UK Classics Scholar Kathryn Tempest on Cicero, Brutus & the Death of Caesar

This week on “The Learning Curve,” Gerard and Cara talk with Dr. Kathryn Tempest, a Reader in Classics and Ancient History at the University of Roehampton in London, UK, and author of Cicero: Politics and Persuasion in Ancient Rome and Brutus: The Noble Conspirator. They discuss the historical, civic, and moral lessons political leaders, educators, and schoolchildren today can learn by studying the Roman Republic and the lives of key figures from that era such as Cicero and Brutus.

Dr. Tempest reviews the legacy of Cicero, the distinguished statesman and orator, whose timeless works, influenced by Greek philosophy, have endeared him to extraordinary leaders through the ages, from St. Augustine to Churchill. She contrasts Cicero’s adherence to limited constitutionalism with the worldview of his nemesis, the colossal dictator Julius Caesar. She also delves into the complex relationship between Caesar and the enigmatic Brutus, whom Shakespeare called “the noblest Roman of them all” for his role in Caesar’s assassination on the “Ides of March.” Dr. Tempest traces the influence of these events on Enlightenment thinkers such as Locke and Montesquieu, and concepts such as the mixed constitution and separation of powers that are so fundamental to the American founding. She concludes with a reading from her biography of Brutus.

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Guest:

Dr. Kathryn Tempest is a Reader in Classics and Ancient History at the University of Roehampton in London, UK. She specializes in the literature, history, and political life of the late Roman republic. She is the author of two books: Cicero: Politics and Persuasion in Ancient Rome (Continuum 2011; reprint Bloomsbury 2013) and Brutus: The Noble Conspirator (Yale University Press, 2017), which won the Outstanding Academic Title for 2018 award sponsored by Choice.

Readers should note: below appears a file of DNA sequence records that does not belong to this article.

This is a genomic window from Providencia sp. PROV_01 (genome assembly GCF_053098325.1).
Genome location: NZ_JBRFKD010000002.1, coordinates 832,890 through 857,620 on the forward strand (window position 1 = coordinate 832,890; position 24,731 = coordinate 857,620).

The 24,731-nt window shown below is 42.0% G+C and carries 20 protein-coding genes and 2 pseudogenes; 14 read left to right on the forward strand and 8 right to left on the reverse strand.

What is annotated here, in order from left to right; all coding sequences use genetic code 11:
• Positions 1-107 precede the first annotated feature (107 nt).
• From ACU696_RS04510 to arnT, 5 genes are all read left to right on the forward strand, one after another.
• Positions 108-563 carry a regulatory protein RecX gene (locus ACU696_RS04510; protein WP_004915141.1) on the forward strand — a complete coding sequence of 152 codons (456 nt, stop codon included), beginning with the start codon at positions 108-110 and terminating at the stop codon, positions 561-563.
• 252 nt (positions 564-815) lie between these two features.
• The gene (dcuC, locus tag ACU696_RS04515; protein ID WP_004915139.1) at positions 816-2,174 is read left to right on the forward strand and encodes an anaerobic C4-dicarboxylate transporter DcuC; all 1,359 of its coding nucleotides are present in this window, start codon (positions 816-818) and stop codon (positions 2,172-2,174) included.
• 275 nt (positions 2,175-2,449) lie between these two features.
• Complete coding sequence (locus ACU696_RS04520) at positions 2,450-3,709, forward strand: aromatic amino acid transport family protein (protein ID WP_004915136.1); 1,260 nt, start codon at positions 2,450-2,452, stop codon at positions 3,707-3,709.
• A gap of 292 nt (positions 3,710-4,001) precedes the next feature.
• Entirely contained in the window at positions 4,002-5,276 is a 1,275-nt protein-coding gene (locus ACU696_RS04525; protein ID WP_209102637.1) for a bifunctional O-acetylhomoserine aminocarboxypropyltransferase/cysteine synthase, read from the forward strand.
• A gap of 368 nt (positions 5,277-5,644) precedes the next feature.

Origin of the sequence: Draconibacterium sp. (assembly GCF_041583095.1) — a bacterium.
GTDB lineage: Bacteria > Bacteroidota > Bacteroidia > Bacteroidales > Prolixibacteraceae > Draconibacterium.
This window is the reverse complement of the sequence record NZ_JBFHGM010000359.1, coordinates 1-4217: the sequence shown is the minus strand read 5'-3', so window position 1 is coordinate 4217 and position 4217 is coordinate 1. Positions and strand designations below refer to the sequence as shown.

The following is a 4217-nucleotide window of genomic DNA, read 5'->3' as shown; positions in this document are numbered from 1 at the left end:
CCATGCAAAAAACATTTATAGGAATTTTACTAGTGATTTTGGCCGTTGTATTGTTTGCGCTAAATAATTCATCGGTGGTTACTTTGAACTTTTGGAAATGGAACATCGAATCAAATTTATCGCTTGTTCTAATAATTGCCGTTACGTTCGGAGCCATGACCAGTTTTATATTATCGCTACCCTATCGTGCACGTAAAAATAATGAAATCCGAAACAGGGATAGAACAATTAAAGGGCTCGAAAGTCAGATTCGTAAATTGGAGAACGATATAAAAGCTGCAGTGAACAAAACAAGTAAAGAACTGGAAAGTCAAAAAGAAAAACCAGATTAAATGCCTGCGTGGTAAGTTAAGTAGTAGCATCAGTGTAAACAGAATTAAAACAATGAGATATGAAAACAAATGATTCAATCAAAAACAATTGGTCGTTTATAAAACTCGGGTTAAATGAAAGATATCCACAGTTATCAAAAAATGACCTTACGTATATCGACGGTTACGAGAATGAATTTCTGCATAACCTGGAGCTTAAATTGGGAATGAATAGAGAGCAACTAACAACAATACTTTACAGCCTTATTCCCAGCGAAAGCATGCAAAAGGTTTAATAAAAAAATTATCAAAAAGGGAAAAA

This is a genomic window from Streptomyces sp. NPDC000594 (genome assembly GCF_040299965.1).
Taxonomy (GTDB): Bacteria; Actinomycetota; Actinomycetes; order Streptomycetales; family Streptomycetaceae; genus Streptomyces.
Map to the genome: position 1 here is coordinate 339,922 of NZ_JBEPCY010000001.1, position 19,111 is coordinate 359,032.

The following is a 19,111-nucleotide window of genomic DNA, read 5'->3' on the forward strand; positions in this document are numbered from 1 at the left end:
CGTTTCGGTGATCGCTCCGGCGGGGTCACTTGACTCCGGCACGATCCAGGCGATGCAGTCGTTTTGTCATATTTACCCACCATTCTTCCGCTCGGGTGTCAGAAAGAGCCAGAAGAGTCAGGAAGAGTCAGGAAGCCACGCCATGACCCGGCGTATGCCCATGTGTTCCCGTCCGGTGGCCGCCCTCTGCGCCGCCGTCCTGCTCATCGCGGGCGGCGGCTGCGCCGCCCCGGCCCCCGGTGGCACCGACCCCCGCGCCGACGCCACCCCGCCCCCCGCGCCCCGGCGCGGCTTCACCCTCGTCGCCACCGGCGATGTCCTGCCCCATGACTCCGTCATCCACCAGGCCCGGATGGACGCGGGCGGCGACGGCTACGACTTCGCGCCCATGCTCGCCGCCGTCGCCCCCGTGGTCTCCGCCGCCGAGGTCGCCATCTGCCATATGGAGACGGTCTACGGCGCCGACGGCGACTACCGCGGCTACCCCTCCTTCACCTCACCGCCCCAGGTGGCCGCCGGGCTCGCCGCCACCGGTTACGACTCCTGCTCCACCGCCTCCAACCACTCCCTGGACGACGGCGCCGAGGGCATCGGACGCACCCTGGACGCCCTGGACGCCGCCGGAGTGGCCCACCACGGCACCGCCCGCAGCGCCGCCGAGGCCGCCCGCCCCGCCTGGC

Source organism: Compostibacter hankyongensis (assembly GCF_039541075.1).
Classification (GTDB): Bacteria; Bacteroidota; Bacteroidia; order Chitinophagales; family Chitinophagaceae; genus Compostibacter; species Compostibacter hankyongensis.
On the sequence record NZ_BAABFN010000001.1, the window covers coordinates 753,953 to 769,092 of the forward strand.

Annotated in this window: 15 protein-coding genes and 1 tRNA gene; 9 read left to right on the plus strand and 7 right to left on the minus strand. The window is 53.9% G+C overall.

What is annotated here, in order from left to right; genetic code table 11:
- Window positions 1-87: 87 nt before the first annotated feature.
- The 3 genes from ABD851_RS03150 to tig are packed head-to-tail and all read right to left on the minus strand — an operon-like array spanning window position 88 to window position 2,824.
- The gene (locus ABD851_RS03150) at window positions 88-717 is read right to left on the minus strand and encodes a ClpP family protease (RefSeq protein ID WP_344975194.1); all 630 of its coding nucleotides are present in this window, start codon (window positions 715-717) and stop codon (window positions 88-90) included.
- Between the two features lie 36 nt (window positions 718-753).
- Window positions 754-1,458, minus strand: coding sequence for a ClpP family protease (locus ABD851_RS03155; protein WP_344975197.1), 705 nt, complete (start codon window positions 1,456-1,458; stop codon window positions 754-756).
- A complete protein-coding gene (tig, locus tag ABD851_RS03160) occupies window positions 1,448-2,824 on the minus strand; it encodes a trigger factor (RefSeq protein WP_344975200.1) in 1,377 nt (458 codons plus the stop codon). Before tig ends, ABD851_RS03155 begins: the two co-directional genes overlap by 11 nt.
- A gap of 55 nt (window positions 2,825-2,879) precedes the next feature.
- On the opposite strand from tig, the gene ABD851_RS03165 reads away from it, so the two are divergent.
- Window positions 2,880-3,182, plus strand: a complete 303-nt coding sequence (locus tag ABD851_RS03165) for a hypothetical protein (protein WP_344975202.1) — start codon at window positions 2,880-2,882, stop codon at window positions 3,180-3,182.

The next episode will air on Wednesday, March 24th, 2021 at 12 pm ET with guest, Dr. Eric Hanushek, the Paul and Jean Hanna Senior Fellow at Stanford University’s Hoover Institution.

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News Links:

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https://www.wsj.com/articles/democrats-to-states-no-new-tax-cuts-11615333751?st=dznzwkiu6vpyi5p&reflink=article_email_share

Many Stressed K-12 Education Workers Consider Changing Jobs

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There are 2 comments.

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  1. Rōnin Coolidge
    Rōnin
    @Ronin

    I put Dr. Tempest books on my ever growing “to read” list of books.  I’ve got a feeling that I’ll be reading them and thinking to myself, “I should of read this before all this sh.. started.”

    • #1
  2. FredGoodhue Coolidge
    FredGoodhue
    @FredGoodhue

    Rōnin (View Comment):

    I put Dr. Tempest books on my ever growing “to read” list of books. I’ve got a feeling that I’ll be reading them and thinking to myself, “I should of read this before all this sh.. started.”

    Speaking of unread books and Cicero, I’m two thirds of the way through Robert Harris’s Cicero Trilogy.  I’ve finished Imperium and Conspirata.  I recently found Dictator in a used book store and it’s on my pile of books to read.

    • #2
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